1.2 Image User Studies in Higher Education

    The Art Museum Image Consortium proposes to build upon the institutionally-based research during the University Testbed Project, with a series of coordinated activities designed to develop a shared understanding of the needs of users and issues in the uses of digital images in the arts and humanities. We will analyze and document users and uses of The AMICO Library during the second semester of the academic year 1998/9 (beginning January 1999 through June 1999. AMICO-let activities will supplement and enhance the single campus studies, gathering inter-institutional data.

    The focus of this proposal is two in-depth focus groups to be conducted with academic users and image managers to identify their anticipated needs and expected requirements. The overall project will be coordinated by AMICOās staff: Jennifer Trant, Executive Director, and David Bearman, Director of Strategy and Research, Laura Shelley, Member/Client Services Coordinator, and Brad Dietrich, Technical Coordinator. The Focus Groups will be led by Jennifer Trant and David Bearman (Curriculum Vitae appended). Trant and Bearman are experienced group leaders with a wide range of experience in planning, consensus building and group facilitation. As examples, Trant ran the series of disciplinary review meetings for the Art Information Task Forceās Categories for the Description of Works of Art. Bearman facilitated a series of meetings of Museum Directors, designed to provide input into the strategic planning of the Canadian Heritage Information Network. Together, they facilitated the planning of the Art Museum Image Consortium.

2. Focus Groups of AMICO Users

First hand contact with users of The AMICO Library is invaluable for building our understanding of their needs and expectations. In February-March 1998, staff of AMICO member institutions and AMICO staff attended the College Art Association (CAA) and Visual Resources Association (VRA) meetings in Toronto and Philadelphia and gleaned valuable informal insights from attendees. We realized then that AMICO could benefit substantially from a more systematic collection of user requirements and desires through focus groups of academic users.

AMICO plans to hold two user group meetings, one of instructors and one of visual resource curators, in conjunction with the College Art Association (CAA) and Visual Resources Association (VRA) annual meetings in Los Angeles, in February 1999. Historically we have found differing priorities and requirements from those who are tasked with maintaining collections of visual resources for use on academic campuses and those who use these resources in their teaching and study. As The AMICO Library will have to meet both these requirements, we propose two separate groups, to allow these needs to be probed in depth.

    2.1 Methods

    Focus groups research provides the best method for obtaining in-depth, comparable, qualitative data from a target population. Because the participants are expecting to spend a substantial amount of time many more questions can be asked and much more common context can be established than is the case in traditional survey research. Focus groups often provide far more information than surveys, and can be used to complement them. Because the group is together, individuals can all answer questions first in the way that they would if they were alone, and then through discussion within the group, move towards common ranking or consensus in their responses, or identify areas of real differences of opinion when these are present. As a consequence, first impressions and biases can be captured, but final opinions can also be obtained which are more carefully considered and dependable. Because participants can observe various options closely, and then rank them, they can provide valuable feedback about choices that are being considered.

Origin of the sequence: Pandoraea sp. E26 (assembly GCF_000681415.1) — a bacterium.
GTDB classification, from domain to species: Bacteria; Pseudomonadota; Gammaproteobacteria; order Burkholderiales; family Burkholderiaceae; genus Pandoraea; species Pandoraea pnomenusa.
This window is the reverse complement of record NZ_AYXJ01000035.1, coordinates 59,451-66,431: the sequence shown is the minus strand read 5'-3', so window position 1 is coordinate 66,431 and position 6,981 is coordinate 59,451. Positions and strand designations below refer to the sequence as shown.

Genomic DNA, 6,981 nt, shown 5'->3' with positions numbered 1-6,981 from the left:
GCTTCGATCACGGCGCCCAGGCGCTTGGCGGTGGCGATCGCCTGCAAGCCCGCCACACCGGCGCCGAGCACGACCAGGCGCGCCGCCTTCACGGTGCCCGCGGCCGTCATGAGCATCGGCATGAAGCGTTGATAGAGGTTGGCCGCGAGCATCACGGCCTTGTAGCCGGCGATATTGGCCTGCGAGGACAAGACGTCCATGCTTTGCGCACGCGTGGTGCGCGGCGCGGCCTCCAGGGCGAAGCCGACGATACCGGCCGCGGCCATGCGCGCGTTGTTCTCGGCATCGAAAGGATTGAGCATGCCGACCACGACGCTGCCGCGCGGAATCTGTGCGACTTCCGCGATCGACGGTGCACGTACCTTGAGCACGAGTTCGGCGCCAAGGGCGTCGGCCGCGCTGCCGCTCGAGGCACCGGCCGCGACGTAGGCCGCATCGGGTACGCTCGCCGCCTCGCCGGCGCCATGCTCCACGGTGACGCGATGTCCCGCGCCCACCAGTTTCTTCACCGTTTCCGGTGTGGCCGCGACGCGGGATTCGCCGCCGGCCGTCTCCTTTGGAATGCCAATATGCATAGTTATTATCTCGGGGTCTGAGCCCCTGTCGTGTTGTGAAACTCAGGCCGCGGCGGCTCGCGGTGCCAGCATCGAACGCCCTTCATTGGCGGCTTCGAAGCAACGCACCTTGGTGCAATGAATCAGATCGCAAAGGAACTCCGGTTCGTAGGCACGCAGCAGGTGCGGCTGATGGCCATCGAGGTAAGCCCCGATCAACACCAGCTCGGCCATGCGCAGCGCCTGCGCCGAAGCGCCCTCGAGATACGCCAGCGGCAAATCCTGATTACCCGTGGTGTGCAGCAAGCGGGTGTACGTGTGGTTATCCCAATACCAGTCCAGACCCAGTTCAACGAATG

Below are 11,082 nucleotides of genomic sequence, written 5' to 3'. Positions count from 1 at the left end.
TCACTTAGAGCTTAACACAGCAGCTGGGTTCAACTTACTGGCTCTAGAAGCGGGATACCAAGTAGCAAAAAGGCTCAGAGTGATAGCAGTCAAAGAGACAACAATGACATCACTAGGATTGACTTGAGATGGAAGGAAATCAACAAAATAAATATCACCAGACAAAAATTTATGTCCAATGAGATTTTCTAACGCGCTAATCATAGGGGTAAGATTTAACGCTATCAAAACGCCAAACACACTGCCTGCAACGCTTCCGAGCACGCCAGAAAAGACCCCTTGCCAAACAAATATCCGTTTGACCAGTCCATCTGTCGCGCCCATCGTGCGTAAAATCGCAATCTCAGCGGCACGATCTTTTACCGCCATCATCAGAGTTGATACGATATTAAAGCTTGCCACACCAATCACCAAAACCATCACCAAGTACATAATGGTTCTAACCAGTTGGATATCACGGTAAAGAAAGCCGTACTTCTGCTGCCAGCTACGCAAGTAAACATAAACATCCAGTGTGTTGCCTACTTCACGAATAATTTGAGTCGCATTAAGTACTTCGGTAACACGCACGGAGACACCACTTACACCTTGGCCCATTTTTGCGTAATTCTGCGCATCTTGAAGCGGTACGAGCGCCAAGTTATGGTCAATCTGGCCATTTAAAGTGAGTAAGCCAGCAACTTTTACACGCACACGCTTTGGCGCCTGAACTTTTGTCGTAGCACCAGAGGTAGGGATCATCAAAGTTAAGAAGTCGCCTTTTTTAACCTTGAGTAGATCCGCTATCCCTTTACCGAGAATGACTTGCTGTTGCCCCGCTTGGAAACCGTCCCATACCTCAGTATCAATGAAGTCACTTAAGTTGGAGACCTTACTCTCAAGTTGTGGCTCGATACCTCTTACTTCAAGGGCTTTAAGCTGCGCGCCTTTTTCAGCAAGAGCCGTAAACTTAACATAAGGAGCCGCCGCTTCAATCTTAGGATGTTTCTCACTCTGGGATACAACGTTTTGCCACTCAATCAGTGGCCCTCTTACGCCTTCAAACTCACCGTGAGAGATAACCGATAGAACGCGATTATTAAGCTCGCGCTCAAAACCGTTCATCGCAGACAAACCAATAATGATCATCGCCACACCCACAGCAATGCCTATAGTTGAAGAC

The focus groups in this study will be facilitated by Jennifer Trant, David Bearman; selected members of the AMICO Users and Uses Committee (listed in Appendix III) will be present as recorders. The User and Uses Committee as a whole will be involved in advance in finalizing the research questions and Moderatorsā Guide (the latest draft of which is attached as Appendix IV).

    Each user group will meet for a three hour session. They would receive a brief introduction to The AMICO Library, and then would be asked to address specific questions which are correlated with concrete decisions facing AMICO members in the evolution of The AMICO Library. Further questions will be based on those asked of the MESL Focus Groups.

    Sessions will be videotaped. Following each session, video tapes would be transcribed. These transcripts, along with preliminary insights from the MANAGEMENT and Users and Uses Committee Representatives would be circulated to the full AMICO User and Uses Committee. A full day meeting of the Committee will be held in conjunction with the American Association of Museums annual meeting, to analyze the result and determine their implications for the way The AMICO Library is compiled, edited and delivered in 1999/2000 and beyond.

    The day would be planned so that one focus group met in the morning, and the second in the afternoon. Lunch would be served to the morning group to enable some personal networking time and follow on discussion. Refreshments will be served to the afternoon group to encourage the same. In a follow-up exercise, the entire group would participate in a Delphi ranking exercise, based on a section of the MESL Instructor Survey. Participants would be asked to rank a set of functions and content that could be included in a future image database.